Preparing for college, I informed my high school counselor that my sights were set on a career as an artist. She assured me that wasn’t realistic. No, my future had teacher or nurse, stamped across it. I was heartsick. Even though I didn’t argue her prediction, my mind still whispered, “Someone is going to do it. Why not you?” That thought is was what lead me, at 17, to begin reading books by Norman Vincent Peale, the father of positive thinking. His message fueled my longings and gave me the determination not to abandon them. Holding on to my gift is one of the triumphs of my life. I could have so easily accepted what the adults in my world told me. As time unfolds, it becomes increasingly clear – authority figures don’t know everything.

When I became a parent, my joy couldn’t be contained. The love I felt for my children made my mother’s lack of interest in me even more obvious. One thing was certain, I would make sure my kids knew they mattered.

The girl in the illustration is my daughter, Bridget, when she was 21. She sits on a moon composed of her dad’s chagrin. Yes, that is his face embedded in it, and those are her words waltzing across the sky. Bridget was born with a sense of entitlement. At 3 years old, when I told her I was the boss, she exclaimed, “I’m the boss too!” At that moment, I made a pact with myself to protect that fire in her. I wanted her to believe she could do anything. I wanted her to know that her hopes and aspirations where important, and nothing could stand in her way of achieving them. When she was in junior high, I took her and her cousin to the Oprah Winfrey Show. We were in the audience for an episode on girl’s self-esteem. I hoped they’d make the connection that Oprah and her staff weren’t so different from them. Knowing that regular people do amazing things makes what we long to achieve more attainable. This first occurred to me when my children’s friends looked at my illustrations and couldn’t believe I had painted them. I saw the significance of understanding that the extraordinary always comes from the ordinary. Knowing that is what gives credence to the words, “Someone is going to do it. Why not me?” And why not you? What gifts were you born to share with the world?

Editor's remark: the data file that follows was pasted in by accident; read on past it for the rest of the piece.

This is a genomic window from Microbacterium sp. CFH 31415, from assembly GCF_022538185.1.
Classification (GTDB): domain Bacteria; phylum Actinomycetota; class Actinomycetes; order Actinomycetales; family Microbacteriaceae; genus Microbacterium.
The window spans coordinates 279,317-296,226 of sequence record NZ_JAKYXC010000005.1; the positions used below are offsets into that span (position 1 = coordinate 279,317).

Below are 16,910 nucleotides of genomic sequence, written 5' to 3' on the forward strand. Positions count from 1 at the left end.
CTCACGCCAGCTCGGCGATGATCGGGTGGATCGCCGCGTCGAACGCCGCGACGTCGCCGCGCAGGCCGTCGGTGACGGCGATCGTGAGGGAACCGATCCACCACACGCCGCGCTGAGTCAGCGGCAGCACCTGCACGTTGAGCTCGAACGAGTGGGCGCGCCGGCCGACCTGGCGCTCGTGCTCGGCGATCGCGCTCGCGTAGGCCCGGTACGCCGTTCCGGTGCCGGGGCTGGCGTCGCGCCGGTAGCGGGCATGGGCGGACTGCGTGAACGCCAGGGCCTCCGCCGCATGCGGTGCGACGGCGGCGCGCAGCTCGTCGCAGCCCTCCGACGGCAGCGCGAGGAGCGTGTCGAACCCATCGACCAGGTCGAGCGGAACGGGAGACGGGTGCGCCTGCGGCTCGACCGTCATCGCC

I do what I want- photo I snapped the above photo of Bridget to base my illustration on. Under my direction she sits on a “picnic table moon,” holding a martini glass.

Today Bridget is is still doing what she wants as a local television news anchor and reporter. Once she got the bug to be on TV, she never even considered it wasn’t possible. She is a born communicator and loved being on air from day one. Diane Sawyer and Bridget ShanahanBridget’s role model is Diane Sawyer. So in 2010, when the Oprah Winfrey Show requested recommendations for a “Harpo Hook-Up” show, I sent an email (okay, 33 emails) to her website telling her staff about Diane’s influence on my daughter and how inspiring it would be for Bridget to meet her. Sure enough, the Oprah Show hooked her up. Bridget got to sit in on ABC’s World News as Diane’s guest. It was one more opportunity for her to see that big things are accomplished by ordinary people. Most of all, what I yearned for Bridget to take away from that experience was that dreams do come true. And they do.

Text and images © Sue Shanahan. All rights reserved.

 www.sueshanahan.com